New Life for Vacant Buildings in Italy?
In a moment in which the economic and demographic growth of Italian cities are still weak, do we need new buildings or is worthwile exploring alternative ways to transform our cities? The re-use of vacant buildings was the topic of a session of the Urbanpromo conference in Milan.
Data from Scenari Immobiliari research shows that a large share of Italian private real estate stock is currently vacant.
|Type||€ Billion||Sqm Million||Sqm Million||Sqm Million||% Area||% Area|
Approximately 13% of the total stock is currently vacant (either in good conditions or inadequate for immediate use), with peaks of 28% in industrial buildings. However, this calculation do not include publicy owned building, for which official data is not available (vacancy in public buildings is estimated around 20%). Being this a snapshot pictures, experts agreed that these figures are expected to rise in the coming years, if no actions are taken.
But how did we get here? Excluding incomplete buidlings (there is a long history of unfinished buildings in Italy, in many cases for reasons related to failure of construction companies/developers) and those just built for uses that no longer exist. Vacant buildings are either of poor quality, in the wrong locations, a resultof new societal trends or more often a combination of the three. In particular, the evolution of the work-life balance had and is having a enormus impact on our cities. Not only we have to consider the disappearance of large industrial estates, but also the transformation of office spaces, with a gread densification of workers. And that is just what has happened, the effects of digital manufacturing within cities and of e-commerce on retail are yet to come.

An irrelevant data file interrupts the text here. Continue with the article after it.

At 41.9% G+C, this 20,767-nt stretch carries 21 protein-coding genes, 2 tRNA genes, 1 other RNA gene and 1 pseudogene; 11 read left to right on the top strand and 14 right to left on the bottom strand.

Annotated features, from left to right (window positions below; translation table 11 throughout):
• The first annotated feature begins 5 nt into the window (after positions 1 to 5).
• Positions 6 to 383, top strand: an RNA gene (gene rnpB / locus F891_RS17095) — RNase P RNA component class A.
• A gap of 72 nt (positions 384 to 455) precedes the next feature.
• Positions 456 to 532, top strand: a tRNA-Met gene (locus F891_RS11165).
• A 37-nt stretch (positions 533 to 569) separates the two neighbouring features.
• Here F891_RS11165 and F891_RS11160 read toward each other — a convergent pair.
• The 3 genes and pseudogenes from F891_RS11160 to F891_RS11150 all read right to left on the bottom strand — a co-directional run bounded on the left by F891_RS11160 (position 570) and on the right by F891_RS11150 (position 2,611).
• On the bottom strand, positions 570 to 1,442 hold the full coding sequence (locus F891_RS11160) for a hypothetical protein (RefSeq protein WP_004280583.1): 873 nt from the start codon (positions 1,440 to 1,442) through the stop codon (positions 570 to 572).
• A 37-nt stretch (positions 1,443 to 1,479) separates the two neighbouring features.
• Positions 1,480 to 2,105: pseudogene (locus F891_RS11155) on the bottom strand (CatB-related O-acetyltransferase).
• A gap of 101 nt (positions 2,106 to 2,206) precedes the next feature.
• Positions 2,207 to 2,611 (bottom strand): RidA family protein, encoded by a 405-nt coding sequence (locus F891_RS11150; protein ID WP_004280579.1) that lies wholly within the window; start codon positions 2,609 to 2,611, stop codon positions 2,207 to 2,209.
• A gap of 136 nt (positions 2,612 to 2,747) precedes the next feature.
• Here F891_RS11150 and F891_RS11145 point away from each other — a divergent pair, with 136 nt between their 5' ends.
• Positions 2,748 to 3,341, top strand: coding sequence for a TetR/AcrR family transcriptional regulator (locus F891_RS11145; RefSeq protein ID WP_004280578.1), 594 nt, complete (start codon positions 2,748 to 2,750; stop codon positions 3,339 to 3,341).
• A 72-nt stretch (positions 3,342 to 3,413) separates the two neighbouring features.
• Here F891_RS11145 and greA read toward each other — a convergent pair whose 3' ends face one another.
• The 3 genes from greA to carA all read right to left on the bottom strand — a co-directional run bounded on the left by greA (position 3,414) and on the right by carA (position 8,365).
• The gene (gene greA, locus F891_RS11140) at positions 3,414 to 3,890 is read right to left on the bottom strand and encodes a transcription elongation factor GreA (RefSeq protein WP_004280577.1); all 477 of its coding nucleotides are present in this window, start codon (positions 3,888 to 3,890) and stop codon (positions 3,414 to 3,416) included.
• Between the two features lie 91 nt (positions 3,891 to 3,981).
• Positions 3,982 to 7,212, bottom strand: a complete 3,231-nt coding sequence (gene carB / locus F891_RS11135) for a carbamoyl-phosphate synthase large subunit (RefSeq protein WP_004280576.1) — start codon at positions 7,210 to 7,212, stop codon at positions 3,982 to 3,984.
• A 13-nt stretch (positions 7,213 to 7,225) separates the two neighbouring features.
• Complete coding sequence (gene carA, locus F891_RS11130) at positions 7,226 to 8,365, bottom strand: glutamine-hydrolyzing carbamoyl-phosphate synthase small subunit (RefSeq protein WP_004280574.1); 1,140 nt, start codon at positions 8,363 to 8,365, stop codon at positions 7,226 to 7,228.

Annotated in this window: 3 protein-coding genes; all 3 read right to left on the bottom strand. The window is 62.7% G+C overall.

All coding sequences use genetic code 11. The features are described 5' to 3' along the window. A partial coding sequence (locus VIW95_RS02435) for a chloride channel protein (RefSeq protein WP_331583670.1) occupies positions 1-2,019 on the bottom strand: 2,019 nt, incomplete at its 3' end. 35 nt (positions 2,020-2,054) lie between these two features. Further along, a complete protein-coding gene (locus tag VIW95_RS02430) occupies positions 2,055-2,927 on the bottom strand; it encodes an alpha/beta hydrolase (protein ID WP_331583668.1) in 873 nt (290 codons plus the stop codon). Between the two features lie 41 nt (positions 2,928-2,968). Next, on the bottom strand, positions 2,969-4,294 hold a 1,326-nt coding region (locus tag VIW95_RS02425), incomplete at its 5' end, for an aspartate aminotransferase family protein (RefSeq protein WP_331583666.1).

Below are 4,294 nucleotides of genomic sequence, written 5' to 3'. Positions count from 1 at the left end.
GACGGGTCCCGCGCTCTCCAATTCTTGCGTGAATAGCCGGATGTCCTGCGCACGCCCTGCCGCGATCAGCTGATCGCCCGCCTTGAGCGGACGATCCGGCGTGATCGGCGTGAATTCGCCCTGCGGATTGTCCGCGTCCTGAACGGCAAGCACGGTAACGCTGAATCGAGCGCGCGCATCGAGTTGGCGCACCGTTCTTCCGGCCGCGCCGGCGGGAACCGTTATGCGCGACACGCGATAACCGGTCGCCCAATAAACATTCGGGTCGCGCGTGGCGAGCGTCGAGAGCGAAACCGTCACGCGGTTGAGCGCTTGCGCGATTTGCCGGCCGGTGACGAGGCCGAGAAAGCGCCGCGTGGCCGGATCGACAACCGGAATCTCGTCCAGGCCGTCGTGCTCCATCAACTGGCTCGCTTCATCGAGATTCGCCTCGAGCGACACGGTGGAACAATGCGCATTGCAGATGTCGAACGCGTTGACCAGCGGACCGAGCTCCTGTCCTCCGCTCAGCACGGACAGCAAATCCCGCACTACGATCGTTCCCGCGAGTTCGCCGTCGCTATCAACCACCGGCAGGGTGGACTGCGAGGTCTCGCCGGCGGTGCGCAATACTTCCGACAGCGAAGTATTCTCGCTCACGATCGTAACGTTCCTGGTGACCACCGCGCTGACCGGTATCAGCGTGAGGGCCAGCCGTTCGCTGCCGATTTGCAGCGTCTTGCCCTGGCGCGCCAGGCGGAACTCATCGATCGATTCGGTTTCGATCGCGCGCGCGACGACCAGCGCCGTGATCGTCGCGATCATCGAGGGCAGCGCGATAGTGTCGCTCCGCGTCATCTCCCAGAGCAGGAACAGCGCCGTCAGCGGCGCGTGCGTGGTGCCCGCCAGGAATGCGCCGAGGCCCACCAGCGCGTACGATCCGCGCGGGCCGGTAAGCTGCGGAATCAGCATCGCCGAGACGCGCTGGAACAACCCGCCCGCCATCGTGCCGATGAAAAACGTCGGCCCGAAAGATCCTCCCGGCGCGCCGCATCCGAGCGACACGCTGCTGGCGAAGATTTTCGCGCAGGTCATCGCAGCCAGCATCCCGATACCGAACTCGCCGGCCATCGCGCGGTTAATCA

Moreover, Italian regulations and bureocracy is of no help. Even if policy agrees on 0-land consumption by 2050, in favour of re-use and regeneration, legislative instruments are incomplete or non functional. The change of use is a complicate process, still linked to the obsolete zoning instruments. Regulation do not stimulate owners to act on buildings, contractual forms for temporary lettings are lacking and laws to punish inert landowners are not implemented. With the result of buildings sitting empty for prolonged periods of time, loosing value and favouring social issues.
As vacant buildings carry a potential value both economic and in terms of activities they can bring to an area, but at the same time often need intervention to adapt them to current uses, potential investors and users sent a clear message: there is a need for stable, easy and implementable regulations. As investments in Real Estate are growing in Italy – particularly in Milan – new owners that can bring new life to buildings can be stimulated to improve their buildings and surrounding spaces if clear rules are applied. If landowners and the city, can sit around a table and coordinate interventions, it can be higlhly beneficial, if citizens are not left behind.
In conclusion in a moment where significant transformation are taking place in cities, often leading to polarization between evolving and abandoned areas, there is still need for a clear “idea of the city”: a strategy that can work as a frame for the various interventions. This vision still needs to be “Public”, in the sense of being the result of discussion between all city stakeholders and owned by all of them. This, coupled with the “courage” of landowners and investors in experimenting new uses, can help bringing new life to vacant buildings.